Interpreting climate change through human stories at coastal national park sites
02 January 2017 – Jackie Gonzales
Editor’s note: This is the third of a series of blog posts commissioned by The Public Historian on the topic of history and the interpretation of climate change in the national parks, extending the conversation on history in the national parks during this centennial year begun in its November 2016 issue. Read other posts in the series.
For an interpreter at Cape Cod National Seashore, talking about climate change is easy. It’s everywhere you look. Canoeing with visitors through the same marsh in which Samuel de Champlain once dropped anchor sparks an easy connection–how could even the most talented navigator steer a French frigate into a marsh? The interpreter guides the visitor, explains that shorelines at the Cape have been receding since the last ice age at a fairly steady pace, and that Champlain’s Mallebarre was a harbor some four hundred feet out in the Atlantic from today’s Nauset Marsh. This steady shoreline recession is the same reason that Wampanoag settlements are found on the beach after major winter storm events.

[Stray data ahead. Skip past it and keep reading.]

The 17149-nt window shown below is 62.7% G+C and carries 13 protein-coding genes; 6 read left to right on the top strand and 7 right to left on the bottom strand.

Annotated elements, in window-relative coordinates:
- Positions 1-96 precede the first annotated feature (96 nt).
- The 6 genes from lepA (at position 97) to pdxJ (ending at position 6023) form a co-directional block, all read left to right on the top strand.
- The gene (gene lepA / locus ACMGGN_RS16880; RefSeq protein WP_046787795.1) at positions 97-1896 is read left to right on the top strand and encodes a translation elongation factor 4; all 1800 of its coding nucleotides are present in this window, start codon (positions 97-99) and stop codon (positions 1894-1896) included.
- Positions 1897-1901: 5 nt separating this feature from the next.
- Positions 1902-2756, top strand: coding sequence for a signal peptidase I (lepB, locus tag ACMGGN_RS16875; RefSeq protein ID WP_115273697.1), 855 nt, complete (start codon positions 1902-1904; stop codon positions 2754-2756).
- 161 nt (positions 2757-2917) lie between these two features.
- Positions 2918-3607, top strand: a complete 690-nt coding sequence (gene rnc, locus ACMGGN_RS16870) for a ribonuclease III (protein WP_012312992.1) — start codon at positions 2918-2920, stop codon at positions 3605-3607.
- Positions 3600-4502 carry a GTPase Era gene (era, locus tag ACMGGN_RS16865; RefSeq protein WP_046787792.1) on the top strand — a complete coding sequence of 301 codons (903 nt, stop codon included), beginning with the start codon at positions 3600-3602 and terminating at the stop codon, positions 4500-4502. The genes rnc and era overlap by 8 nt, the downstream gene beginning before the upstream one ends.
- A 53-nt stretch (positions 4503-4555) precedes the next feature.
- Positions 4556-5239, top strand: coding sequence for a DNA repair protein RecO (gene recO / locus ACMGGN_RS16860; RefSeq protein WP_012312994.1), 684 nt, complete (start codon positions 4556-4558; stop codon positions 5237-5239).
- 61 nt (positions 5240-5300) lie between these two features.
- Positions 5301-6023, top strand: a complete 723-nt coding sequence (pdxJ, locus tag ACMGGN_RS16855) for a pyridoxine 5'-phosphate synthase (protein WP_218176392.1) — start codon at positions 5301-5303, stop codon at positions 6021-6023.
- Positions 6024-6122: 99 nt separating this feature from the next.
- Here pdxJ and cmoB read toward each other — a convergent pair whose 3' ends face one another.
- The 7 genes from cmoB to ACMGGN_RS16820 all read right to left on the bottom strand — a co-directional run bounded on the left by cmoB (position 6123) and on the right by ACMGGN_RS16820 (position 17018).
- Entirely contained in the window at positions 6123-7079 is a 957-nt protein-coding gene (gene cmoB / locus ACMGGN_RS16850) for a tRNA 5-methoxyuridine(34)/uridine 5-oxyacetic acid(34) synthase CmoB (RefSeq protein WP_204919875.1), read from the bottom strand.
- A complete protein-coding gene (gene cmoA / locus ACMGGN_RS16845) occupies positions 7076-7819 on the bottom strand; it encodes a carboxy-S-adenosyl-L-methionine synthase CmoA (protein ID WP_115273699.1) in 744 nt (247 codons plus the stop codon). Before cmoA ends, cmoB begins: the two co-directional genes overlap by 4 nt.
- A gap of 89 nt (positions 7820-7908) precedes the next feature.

While the Atlantic has been stripping sand from the Cape’s eastern shore since the last ice age, the rate of erosion has increased exponentially with the onset of human-made climate change. Increasingly frequent and increasingly intense storms erode and redeposit sand more quickly than the gradual rate with which the Cape Cod landmass has morphed since the last ice age. The climate went from changing at a glacial pace, where settlements had years between significant storm events to recoup, to destructive storm events occurring nearly every year. Staircases down to beaches, once replaced every five to ten years, are now destroyed and rebuilt yearly. Climate change and human stories are so intricately intertwined at Cape Cod that it is choosing which of so many to tell–not creating the links–that is difficult. Most national parks have a different problem.
In Imperiled Promise, the 2011 report on the state of history in the National Park Service (NPS), chair Anne Mitchell Whisnant and her co-authors recommend linking human history to natural history as one way of addressing the divide between history in the NPS and the interpretation of that history to the public. Teaching climate change through human stories is a critical component of this strategy.